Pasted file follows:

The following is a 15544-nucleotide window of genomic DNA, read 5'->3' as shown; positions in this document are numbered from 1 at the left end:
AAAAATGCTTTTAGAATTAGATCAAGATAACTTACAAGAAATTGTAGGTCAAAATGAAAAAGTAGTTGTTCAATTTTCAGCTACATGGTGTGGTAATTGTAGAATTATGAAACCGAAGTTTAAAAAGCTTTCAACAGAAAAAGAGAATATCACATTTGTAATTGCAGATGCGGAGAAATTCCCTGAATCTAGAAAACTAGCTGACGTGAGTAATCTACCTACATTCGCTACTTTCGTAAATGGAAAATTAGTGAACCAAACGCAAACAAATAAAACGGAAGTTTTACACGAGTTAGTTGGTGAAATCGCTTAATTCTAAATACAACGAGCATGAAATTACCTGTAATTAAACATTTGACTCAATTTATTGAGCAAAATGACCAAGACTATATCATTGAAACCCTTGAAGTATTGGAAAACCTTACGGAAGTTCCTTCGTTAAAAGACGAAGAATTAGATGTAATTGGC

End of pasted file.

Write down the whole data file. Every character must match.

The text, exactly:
The following is a 15544-nucleotide window of genomic DNA, read 5'->3' as shown; positions in this document are numbered from 1 at the left end:
AAAAATGCTTTTAGAATTAGATCAAGATAACTTACAAGAAATTGTAGGTCAAAATGAAAAAGTAGTTGTTCAATTTTCAGCTACATGGTGTGGTAATTGTAGAATTATGAAACCGAAGTTTAAAAAGCTTTCAACAGAAAAAGAGAATATCACATTTGTAATTGCAGATGCGGAGAAATTCCCTGAATCTAGAAAACTAGCTGACGTGAGTAATCTACCTACATTCGCTACTTTCGTAAATGGAAAATTAGTGAACCAAACGCAAACAAATAAAACGGAAGTTTTACACGAGTTAGTTGGTGAAATCGCTTAATTCTAAATACAACGAGCATGAAATTACCTGTAATTAAACATTTGACTCAATTTATTGAGCAAAATGACCAAGACTATATCATTGAAACCCTTGAAGTATTGGAAAACCTTACGGAAGTTCCTTCGTTAAAAGACGAAGAATTAGATGTAATTGGC